Finally, evidence. Is there actually any evidence that data have been altered in geology or whichever field to support MET? I am not aware of any. However, this does not mean there is none, because such activity would be kept as secret as possible. That just leaves one question, really: if Mats is aware of such evidence, whoever was trying to cover it up has done a pretty crappy job, haven’t they? Thus, other scientists in the same field must also be aware of the evidence.

My experience of scientists is that they are scrupulously honest and rigorous, because this is the only way to behave if you wish to succeed in building a lifelong career in science. You cannot afford to fool yourself. You cannot afford to ignore data published by other scientists. Thus, if evidence of data-altering did actually exist, I am certain that other scientists would kick up a fuss about it. There would be letters to Science or Nature. There would be publications rebutting the false conclusions. In short, there would be a great big noise about it. Since there hasn’t been such a fuss, I suspect that there exists no evidence that data have been altered to support MET.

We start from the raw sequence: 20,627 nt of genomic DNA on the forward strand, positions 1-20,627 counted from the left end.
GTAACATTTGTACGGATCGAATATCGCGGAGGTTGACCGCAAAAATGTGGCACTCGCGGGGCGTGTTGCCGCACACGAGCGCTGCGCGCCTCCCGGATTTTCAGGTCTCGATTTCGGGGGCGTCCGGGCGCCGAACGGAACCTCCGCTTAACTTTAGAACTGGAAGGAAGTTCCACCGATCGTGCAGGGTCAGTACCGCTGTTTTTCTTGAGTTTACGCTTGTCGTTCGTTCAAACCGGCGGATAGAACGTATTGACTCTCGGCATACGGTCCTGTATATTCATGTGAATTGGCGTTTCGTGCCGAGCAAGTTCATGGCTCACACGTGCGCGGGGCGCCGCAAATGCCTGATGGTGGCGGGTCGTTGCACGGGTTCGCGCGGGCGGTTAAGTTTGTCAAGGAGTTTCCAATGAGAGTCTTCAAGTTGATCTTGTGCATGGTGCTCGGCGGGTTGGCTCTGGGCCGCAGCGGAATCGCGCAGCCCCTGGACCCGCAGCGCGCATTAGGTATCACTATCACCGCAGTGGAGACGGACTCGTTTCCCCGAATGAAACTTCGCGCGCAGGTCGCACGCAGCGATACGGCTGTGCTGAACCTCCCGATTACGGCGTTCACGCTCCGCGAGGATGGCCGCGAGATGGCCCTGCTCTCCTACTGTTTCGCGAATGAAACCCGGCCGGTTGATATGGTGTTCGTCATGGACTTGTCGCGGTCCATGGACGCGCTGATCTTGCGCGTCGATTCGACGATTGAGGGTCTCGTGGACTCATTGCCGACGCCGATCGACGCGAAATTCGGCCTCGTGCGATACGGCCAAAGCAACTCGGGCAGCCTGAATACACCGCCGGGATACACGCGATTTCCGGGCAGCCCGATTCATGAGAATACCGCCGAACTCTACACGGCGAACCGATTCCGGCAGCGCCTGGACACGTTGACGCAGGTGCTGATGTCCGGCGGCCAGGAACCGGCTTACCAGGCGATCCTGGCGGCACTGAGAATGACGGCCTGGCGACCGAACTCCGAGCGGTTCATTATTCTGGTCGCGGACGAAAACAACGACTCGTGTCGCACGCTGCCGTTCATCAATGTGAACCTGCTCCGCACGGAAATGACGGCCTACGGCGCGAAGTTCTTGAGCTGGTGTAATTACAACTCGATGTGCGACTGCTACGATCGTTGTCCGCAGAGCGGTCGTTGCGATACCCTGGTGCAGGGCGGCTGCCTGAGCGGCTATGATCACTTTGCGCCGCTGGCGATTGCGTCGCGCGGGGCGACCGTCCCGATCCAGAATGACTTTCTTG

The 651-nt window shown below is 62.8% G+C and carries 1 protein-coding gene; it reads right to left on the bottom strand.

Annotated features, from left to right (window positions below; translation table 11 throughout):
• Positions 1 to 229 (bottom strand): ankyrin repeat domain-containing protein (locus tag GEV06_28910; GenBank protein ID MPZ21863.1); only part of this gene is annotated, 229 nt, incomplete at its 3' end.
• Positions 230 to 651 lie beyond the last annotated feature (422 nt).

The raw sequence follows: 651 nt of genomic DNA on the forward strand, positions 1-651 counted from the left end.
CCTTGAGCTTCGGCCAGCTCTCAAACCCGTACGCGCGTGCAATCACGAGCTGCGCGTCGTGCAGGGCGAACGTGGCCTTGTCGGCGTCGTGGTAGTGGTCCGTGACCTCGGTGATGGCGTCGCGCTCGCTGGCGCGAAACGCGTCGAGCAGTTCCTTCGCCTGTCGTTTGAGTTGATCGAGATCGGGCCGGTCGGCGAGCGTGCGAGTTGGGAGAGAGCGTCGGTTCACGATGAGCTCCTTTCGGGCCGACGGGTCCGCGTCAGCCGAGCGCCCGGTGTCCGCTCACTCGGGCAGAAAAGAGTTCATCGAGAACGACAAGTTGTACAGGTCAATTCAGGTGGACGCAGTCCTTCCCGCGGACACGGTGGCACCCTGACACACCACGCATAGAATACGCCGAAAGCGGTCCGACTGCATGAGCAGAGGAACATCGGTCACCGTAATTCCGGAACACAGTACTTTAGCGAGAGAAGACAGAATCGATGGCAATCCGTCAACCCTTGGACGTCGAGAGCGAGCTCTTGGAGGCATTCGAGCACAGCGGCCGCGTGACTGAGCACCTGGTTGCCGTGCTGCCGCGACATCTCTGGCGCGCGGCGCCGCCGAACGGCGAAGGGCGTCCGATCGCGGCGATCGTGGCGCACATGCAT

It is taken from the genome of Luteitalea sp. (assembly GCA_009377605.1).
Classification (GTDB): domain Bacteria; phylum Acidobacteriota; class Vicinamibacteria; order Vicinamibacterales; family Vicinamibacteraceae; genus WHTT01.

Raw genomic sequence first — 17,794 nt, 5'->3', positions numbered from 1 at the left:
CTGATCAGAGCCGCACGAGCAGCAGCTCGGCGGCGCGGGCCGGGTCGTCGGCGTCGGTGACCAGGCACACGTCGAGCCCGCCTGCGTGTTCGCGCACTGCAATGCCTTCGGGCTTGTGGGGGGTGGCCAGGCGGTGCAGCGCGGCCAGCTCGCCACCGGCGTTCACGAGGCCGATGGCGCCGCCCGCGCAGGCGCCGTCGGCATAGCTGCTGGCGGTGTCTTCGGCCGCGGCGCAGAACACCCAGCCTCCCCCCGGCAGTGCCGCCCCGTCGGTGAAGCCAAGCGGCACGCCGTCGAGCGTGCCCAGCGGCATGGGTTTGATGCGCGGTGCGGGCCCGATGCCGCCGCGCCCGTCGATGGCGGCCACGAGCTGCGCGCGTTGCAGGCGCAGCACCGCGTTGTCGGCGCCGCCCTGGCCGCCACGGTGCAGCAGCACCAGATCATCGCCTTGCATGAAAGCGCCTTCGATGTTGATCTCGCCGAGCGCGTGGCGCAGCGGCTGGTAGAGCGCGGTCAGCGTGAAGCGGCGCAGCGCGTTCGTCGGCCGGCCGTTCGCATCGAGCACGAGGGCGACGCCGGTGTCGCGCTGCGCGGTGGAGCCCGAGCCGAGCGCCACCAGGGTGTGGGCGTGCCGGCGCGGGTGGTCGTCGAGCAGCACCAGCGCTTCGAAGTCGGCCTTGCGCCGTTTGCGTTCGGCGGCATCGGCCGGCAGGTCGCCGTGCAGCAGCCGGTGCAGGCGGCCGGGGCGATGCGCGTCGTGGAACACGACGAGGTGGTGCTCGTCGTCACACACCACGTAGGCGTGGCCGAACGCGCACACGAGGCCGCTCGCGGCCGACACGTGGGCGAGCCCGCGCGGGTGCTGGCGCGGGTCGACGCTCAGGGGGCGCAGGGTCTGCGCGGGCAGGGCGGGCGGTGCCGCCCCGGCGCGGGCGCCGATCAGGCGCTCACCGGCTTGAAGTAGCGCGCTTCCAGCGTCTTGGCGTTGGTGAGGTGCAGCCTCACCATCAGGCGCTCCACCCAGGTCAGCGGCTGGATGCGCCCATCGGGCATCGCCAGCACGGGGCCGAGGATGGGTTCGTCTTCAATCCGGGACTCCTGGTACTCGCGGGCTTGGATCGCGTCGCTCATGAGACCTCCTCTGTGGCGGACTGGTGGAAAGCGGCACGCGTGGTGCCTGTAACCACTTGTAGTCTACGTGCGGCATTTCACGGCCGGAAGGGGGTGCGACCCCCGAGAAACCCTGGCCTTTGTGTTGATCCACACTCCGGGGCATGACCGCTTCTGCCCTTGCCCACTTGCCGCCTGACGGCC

Taking these three aspects of the question together, my conclusion is that, if a team of scientists did alter their data to support MET, they simply would not get away with it. It would ruin their careers. Furthermore, I can envisage no credible motive for an entire field of endeavour to act in this way. Even if an entire field were to behave so dishonestly, all it would take is one graduate student to blow the whistle and the whole conspiracy would collapse, again taking with it the careers of everyone involved.

Thus, the idea of a global conspiracy to support MET, while possible in principle, is too implausible to have any credence.